If you want your airbag light to turn off, your best bet would be to purchase a scanning tool that can tell you what hard codes or crash data are found in your vehicle’s SRS airbag control module. You can bring your vehicle into an automotive shop for them to do this step for you just as well. Once the fault codes have been detected you can go ahead with reversing the problem. You can do this by buying a brand new unit at the dealer or resetting your present module. The latter option is much more cost-effective and will give you pretty much the same results. You can follow instructions online to reset the airbag module at home or you can send it in to the company Safety Restore so that they could do it for you.
Many people get frustrated when they see that one of the displays on their instrument cluster lights up. Immediately, they think about the expenses that will be required to fix the problem behind the light. Often, the thought of the money alone causes them to ignore the issue at hand. However, these kinds of things should never be ignored. If you are facing such an issue yourself, you should immediately find out what is causing your light to turn on and then proceed in getting the correct repairs to have it fixed. If you are seeing this problem with your airbag light, read on to find out what it means and what you should do about it.
Basically, when your airbag light turns on, this means that something is wrong with your airbag system. This doesn’t just mean your airbags are not functioning properly though. The problem can also lie within your seat belts, your vehicle’s impact sensors, or the SRS airbag control module—which are all key elements of the airbag system. Lucky for you, the fix usually lies in removing the SRS airbag control module and getting it looked at. If you bring your unit to an automotive shop or purchase your own scanning tool, you’ll be able to decipher the hard codes and/or crash data behind the airbag light turning on. You can then proceed in purchasing a brand new control module or resetting the unit yourself. By doing so, your SRS airbag module will be working like new again and your airbag light should turn off. If the problem lies in your seat belts, then the scanning tool should be able to determine that too. Either way, the company Safety Restore can help you with both, if you do not trust yourself performing the repairs. The company specializes in resetting SRS airbag control modules and also repairing single stage, dual stage, and triple stage seat belts.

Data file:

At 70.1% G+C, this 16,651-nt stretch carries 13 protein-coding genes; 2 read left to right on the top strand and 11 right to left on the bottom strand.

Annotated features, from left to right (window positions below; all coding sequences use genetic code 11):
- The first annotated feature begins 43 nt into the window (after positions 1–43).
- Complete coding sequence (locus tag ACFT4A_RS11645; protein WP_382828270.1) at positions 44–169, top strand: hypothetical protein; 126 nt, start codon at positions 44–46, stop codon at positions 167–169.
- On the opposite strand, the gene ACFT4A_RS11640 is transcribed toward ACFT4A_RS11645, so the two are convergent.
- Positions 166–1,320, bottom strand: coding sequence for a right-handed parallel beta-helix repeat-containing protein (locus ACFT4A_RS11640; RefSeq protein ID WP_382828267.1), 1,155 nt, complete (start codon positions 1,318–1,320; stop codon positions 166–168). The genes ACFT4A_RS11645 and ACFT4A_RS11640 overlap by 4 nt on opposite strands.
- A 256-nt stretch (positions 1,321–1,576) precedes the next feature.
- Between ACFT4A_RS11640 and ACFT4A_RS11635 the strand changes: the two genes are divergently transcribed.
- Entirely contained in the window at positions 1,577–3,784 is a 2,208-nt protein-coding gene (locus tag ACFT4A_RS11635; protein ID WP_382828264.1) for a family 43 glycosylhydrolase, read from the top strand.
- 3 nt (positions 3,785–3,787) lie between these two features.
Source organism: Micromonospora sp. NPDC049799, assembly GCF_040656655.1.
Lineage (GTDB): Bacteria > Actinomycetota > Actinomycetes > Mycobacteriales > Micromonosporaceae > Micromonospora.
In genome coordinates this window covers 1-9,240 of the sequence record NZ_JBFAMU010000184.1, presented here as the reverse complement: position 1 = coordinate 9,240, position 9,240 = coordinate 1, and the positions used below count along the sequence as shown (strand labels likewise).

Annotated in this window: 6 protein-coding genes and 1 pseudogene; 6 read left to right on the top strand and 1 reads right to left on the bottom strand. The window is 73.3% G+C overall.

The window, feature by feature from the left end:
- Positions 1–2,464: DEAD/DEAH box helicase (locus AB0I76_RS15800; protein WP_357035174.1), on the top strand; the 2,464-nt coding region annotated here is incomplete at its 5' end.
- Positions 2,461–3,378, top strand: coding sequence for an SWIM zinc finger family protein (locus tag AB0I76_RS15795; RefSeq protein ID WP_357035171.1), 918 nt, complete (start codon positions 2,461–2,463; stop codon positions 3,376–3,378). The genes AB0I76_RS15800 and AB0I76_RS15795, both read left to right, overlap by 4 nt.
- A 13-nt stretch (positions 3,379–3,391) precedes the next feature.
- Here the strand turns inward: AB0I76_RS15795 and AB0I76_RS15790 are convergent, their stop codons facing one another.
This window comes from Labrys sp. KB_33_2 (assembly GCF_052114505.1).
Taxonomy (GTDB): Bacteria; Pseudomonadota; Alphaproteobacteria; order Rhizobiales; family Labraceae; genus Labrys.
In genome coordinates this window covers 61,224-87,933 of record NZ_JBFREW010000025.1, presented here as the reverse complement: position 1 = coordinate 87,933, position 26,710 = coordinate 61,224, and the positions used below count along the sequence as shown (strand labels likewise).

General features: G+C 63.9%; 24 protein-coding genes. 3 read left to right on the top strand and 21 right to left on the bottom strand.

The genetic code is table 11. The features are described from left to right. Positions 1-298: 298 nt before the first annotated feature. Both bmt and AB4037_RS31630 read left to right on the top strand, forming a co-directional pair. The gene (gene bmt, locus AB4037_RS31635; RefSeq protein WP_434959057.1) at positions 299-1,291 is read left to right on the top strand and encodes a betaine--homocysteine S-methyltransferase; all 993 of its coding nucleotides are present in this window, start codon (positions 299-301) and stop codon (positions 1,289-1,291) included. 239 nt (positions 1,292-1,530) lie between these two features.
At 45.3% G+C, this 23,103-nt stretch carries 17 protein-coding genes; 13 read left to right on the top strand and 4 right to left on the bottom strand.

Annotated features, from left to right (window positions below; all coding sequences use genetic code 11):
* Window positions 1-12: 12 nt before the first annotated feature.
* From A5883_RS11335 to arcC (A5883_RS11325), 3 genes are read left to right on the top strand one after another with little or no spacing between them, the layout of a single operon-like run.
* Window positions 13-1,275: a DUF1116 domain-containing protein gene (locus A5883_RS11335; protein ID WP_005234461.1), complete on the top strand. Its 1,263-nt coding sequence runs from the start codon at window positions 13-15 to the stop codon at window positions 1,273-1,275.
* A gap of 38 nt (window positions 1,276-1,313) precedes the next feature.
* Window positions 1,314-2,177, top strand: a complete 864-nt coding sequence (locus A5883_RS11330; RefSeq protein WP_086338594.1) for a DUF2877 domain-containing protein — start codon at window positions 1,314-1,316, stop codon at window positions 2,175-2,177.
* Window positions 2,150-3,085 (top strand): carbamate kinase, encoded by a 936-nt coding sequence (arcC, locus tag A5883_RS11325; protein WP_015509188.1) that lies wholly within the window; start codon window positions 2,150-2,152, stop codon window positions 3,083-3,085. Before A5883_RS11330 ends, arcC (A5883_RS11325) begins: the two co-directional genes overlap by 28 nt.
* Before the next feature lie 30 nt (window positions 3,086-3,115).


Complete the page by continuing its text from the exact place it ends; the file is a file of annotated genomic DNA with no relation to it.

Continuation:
Like all the other mechanisms on an instrument cluster, the airbag light serves its own individual—and very important, may I add—purpose. Let me explain it a little more in detail below.
Normally, the airbag light turns on then quickly turns off when you start your car. This is how it should be, and indicates a properly functioning airbag system. If the airbag light stays on, however, this means that there is something wrong with your airbag system. While it is still on, the airbags will not deploy. This can obviously threaten your safety on the road, as airbags serve as secondary restraint systems.
Contrary to what you may think, the airbag system doesn’t just consist of the airbags. It also consists of the impact sensors, SRS airbag control module, and the seat belts. Therefore, you should isolate the problem to see where it is coming from. More often than not, the solution to your airbag light lies in resetting the SRS airbag control module. By removing the unit from your vehicle and taking it to a mechanic, you’ll be able to identify any crash data or hard codes that are stored in the computer. You can also buy a scanning tool and do this step from home. The next step would be to either purchase a brand new unit or reset it on your own. If you can complete the reset successfully, you’ll end up with the same result as a brand new airbag module. Plus it will save you hundreds, if not thousands, of dollars. If you are not a seasoned mechanic and don’t think you’ll be successful in resetting the unit, you also have the option of sending it in to the company Safety Restore. They are much more affordable than a dealership, and guarantee quality work.
While you are waiting to get your unit reset, avoid driving unless you find it absolutely necessary. You don’t want to be jeopardizing your life or that of your passengers.